Amy Schumer thinks there's nothing wrong with being plus size.
But labelling her that way in a magazine, without her consent? That's "not cool."
In an Instagram post on Tuesday, the comedian criticized Glamour magazine for including her in its plus size edition without asking.
I think there's nothing wrong with being plus size. Beautiful healthy women. Plus size is considered size 16 in America. I go between a size 6 and an 8. @glamourmag put me in their plus size only issue without asking or letting me know and it doesn't feel right to me. Young girls seeing my body type thinking that is plus size? What are your thoughts? Mine are not cool glamour not glamourous
"Plus size is considered size 16 in America," she wrote. "I go between a size 6 and an 8.
"Young girls seeing my body type thinking that is plus size? What are your thoughts? Mine are not cool Glamour, not glamourous."
The post had about 73,000 likes as of Tuesday afternoon.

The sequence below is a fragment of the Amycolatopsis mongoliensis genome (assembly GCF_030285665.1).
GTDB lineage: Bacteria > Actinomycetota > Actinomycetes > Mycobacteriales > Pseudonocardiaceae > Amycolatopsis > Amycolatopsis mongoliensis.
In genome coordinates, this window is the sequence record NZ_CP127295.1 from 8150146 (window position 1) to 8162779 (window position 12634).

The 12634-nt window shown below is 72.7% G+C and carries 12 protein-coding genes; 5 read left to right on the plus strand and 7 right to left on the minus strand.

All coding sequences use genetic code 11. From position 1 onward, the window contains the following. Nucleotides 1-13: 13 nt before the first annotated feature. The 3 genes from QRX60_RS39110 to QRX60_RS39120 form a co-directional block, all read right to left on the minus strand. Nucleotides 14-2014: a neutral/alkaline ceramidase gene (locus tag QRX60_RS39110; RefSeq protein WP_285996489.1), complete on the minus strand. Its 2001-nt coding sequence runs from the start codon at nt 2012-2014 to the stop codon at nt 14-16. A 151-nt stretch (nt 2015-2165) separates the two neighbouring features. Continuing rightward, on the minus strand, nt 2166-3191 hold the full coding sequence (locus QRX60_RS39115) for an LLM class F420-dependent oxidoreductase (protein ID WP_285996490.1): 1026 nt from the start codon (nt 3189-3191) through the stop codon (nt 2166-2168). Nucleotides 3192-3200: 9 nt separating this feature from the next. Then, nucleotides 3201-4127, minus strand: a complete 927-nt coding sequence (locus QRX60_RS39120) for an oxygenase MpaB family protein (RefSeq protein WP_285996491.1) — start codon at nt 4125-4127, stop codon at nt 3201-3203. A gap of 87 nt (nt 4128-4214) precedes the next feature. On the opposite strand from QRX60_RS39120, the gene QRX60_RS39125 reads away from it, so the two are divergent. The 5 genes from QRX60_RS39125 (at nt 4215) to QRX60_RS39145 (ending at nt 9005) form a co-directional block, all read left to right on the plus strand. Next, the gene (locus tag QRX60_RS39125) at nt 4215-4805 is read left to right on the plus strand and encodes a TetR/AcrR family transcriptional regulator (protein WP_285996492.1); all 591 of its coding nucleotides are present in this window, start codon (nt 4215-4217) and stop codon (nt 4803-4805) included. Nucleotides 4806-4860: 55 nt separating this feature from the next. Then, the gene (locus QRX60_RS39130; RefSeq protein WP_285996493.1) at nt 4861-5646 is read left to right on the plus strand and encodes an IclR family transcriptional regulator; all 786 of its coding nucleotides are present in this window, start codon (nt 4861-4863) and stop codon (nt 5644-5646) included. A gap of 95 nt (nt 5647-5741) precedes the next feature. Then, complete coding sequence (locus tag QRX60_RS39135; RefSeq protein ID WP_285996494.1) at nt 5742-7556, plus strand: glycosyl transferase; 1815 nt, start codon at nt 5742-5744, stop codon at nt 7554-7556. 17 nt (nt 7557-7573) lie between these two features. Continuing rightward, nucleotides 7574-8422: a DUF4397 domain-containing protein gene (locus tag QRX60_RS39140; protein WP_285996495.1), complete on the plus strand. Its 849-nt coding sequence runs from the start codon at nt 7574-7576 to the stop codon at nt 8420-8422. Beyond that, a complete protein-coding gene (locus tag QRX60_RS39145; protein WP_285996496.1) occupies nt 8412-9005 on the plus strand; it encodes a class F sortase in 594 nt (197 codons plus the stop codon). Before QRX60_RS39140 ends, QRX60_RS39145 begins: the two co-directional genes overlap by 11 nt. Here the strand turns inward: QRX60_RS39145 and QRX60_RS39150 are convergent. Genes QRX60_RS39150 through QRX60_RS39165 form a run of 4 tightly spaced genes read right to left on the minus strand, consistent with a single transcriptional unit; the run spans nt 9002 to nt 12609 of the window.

In a subsequent post, she said labels like "plus size" are "unnecessary":
Glamour editor Cindi Leive responded to Schumer on Twitter, saying that the magazine never called her plus size, and that she was included under a section labelled, "Women Who Inspire Us," alongside Adele, Melissa McCarthy and Ashley Graham.
We love Amy Schumer, & would never want to offend her. To be clear, @glamourmag special edition never called her plus-size...— Cindi Leive (@cindi_leive) April 5, 2016
Her 2015 cover story was included in the edition, aimed at sizes 12 and up, with the coverline “Women who Inspire Us” bc…— Cindi Leive (@cindi_leive) April 5, 2016
…her longtime message of body positivity—& talking back to body haters—IS inspiring. (To me, too!)— Cindi Leive (@cindi_leive) April 5, 2016
To be clear, size 6-8 is not plus. (Even size 12—frequent size of “plus” models—is smaller than average American woman!)...— Cindi Leive (@cindi_leive) April 5, 2016
But women of all sizes can be inspired by one another’s words. So sorry if implication was otherwise, Amy.— Cindi Leive (@cindi_leive) April 5, 2016
Schumer's not the only one who's not a fan of the "plus size" label.
Neither is Ashley Graham, who told TMZ that people won't be talking about models' sizes within five to 10 years.
Nor is Melissa McCarthy, who told E! News last month she hates the term "real woman" and hates the term "plus size."
"I've got plenty of friends [of all sizes] and different shapes and everything, and I don't want any of them to feel like they aren't 'real women,'" she said.
Also on HuffPost